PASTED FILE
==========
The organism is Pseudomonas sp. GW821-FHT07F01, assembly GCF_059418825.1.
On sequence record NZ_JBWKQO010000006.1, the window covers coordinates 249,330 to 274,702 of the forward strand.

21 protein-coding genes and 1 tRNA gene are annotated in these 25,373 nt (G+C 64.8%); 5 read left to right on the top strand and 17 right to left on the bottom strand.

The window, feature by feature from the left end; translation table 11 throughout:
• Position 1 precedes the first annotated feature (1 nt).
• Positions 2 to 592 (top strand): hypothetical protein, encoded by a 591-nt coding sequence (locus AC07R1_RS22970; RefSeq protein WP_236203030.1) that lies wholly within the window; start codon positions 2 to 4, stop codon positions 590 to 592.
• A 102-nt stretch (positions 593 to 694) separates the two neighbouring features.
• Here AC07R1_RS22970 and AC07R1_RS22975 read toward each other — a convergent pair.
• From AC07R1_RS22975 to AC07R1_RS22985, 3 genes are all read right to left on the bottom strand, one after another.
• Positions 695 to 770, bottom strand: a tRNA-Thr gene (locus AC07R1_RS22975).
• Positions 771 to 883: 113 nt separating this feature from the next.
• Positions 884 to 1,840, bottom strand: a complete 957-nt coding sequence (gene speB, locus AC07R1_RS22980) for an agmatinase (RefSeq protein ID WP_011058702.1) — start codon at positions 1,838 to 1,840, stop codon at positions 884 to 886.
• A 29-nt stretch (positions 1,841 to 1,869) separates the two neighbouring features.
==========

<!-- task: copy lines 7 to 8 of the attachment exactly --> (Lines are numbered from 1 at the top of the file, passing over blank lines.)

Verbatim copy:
• A 102-nt stretch (positions 593 to 694) separates the two neighbouring features.
• Here AC07R1_RS22970 and AC07R1_RS22975 read toward each other — a convergent pair.